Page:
Vítoria, the capital of the Brazilian state of Espírito Santo, is home to a tradtional style of production of unglazed ceramic cookware, known in Portuguese as "Paneleiras de Goiabeiras." In small workshops and factories, artisans create beautiful, yet utilitarian, cookware using techniques originated by Brazil's Indian population long before the European colonization of Brazil began in 1500. Unglazed bowls, platters, plates and cups are molded by hand, without the use of a wheel, using clay which comes from the nearby Vale do Mulembá. Once formed, the greenware is left to dry in the direct sun, and then fired over open fires rather than in a kiln. After firing, the pieces of cookware are impregnated with tannin, which protects and seals the unglazed ceramics, and which provides the lustrous black finish characteristic of "Goiabeiras" ware. The finished product can be used as a cooking vessel, or as serving ware.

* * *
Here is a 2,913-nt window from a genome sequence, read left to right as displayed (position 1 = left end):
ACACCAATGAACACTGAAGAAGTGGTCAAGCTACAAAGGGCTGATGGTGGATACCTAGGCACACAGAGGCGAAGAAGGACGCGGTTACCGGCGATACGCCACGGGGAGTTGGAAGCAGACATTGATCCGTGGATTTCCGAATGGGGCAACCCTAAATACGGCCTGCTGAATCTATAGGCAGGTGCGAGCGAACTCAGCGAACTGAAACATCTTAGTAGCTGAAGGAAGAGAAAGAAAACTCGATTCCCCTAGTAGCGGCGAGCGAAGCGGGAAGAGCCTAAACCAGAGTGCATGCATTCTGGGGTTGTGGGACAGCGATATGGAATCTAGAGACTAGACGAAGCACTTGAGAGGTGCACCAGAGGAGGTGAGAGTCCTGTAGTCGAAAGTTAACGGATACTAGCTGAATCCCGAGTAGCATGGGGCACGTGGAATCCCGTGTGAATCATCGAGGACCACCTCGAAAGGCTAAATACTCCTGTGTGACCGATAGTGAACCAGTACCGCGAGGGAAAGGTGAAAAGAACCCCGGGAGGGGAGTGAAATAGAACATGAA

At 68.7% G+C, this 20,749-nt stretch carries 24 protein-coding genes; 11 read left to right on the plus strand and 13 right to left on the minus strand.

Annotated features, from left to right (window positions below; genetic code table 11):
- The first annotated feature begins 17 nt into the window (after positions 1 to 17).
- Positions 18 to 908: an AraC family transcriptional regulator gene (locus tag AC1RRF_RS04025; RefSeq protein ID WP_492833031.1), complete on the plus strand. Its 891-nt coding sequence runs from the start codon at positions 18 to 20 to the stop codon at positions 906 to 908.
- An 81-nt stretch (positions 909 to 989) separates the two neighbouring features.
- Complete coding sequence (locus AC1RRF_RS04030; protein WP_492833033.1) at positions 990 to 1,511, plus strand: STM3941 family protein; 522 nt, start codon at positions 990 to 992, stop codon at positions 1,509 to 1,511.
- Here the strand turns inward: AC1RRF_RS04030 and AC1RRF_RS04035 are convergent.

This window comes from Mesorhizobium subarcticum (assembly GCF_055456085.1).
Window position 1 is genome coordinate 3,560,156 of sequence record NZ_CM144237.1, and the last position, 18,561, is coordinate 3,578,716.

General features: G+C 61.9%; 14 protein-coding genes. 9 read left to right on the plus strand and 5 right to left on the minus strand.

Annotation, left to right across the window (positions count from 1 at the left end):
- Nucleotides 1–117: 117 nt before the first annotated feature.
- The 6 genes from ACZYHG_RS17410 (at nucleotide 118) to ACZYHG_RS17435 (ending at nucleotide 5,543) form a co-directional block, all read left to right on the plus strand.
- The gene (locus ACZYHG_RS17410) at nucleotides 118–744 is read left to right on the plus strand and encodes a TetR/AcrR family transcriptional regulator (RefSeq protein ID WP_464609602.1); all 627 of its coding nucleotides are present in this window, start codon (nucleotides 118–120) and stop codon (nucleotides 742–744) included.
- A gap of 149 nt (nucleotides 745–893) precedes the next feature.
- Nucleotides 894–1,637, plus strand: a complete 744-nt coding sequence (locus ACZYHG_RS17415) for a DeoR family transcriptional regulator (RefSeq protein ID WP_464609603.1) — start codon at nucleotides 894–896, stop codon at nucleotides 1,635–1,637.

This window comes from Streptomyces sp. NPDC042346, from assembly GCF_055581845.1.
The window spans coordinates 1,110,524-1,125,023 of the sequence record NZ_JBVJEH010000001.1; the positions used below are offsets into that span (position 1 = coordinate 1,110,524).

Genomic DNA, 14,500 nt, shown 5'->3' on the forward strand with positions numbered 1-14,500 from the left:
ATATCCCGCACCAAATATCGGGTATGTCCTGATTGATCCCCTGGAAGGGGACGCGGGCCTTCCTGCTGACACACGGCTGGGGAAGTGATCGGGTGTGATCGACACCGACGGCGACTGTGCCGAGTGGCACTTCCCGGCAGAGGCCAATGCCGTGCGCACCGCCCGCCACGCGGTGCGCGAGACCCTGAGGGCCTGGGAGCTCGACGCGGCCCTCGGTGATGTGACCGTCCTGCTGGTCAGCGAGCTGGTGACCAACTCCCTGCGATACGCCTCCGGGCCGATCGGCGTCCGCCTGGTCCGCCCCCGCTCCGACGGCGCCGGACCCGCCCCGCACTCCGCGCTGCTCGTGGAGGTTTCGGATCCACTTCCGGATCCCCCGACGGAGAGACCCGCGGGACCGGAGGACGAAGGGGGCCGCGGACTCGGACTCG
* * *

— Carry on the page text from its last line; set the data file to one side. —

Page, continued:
The video below from YouTube shows the entire process of production, and was made by the local ceramics cooperative. Traditionally, Goiabeiras ware was made by women at home, but now both men and women make the bowls and plates, and production is in small workshops supported by the cooperative.
In earlier posts I discussed how certain traditional and artisanal techniques have been recognized by IPHAN, Brazil's National Institution of Historical and Artistic Patrimony as "immaterial national treasures." The traditional practice of selling acarajé on the streets of Salvador was covered in this post. IPHAN bestowed the same recognition as "national treasure" to the clayware of Goiabeiras in 2002 to ensure that this technique and style which dates back well over a thousand years is protected and preserved, and to honor those who carry on the traditions that their ancestors have passed on from generation to generation.